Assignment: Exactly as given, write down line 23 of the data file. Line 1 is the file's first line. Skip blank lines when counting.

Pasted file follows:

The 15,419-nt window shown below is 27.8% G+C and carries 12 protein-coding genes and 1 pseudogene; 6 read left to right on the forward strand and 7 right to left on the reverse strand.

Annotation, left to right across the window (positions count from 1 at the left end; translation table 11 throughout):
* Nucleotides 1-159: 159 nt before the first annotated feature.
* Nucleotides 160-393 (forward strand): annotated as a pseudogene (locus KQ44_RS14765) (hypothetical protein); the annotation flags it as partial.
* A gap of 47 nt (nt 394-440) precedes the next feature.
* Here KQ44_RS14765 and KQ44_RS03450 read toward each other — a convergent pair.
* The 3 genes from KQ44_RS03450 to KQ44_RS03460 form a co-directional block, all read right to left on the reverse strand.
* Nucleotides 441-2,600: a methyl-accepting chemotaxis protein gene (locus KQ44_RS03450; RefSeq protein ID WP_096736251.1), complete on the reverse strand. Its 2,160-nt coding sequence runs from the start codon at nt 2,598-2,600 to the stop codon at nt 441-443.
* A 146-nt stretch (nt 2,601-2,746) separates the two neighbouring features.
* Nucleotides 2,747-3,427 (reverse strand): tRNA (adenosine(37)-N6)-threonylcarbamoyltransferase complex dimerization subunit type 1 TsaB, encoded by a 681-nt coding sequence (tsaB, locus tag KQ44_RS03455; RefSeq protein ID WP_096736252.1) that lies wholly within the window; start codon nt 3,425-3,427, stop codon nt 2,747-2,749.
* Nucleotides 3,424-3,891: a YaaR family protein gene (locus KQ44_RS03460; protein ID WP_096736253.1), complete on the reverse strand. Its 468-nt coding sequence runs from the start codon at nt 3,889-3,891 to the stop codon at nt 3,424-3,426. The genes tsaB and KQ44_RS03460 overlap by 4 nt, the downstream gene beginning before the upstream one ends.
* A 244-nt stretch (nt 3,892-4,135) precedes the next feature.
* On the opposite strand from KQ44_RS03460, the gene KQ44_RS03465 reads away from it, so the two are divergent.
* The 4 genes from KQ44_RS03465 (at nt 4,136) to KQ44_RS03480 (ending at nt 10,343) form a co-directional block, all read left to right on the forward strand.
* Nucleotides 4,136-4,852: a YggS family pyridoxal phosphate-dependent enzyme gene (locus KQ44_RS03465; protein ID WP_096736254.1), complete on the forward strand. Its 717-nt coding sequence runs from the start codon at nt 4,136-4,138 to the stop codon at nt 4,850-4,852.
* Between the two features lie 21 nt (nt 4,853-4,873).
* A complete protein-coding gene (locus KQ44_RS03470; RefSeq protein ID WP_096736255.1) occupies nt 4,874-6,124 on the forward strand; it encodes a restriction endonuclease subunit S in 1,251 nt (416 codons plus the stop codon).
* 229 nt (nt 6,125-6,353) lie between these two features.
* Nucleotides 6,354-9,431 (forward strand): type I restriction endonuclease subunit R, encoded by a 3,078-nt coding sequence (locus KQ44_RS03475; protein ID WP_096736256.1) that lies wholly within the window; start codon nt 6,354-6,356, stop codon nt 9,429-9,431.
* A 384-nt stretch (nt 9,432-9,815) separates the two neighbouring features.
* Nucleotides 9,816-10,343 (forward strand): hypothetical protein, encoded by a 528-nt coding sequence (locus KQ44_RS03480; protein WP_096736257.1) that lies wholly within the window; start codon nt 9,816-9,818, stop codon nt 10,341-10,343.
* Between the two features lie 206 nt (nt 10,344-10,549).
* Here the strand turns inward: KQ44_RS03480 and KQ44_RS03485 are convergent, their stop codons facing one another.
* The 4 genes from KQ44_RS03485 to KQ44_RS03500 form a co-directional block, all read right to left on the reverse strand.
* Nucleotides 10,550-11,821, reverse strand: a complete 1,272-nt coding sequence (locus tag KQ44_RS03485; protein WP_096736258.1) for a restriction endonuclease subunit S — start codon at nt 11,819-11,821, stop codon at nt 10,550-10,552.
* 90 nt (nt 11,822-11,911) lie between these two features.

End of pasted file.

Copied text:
* Here the strand turns inward: KQ44_RS03480 and KQ44_RS03485 are convergent, their stop codons facing one another.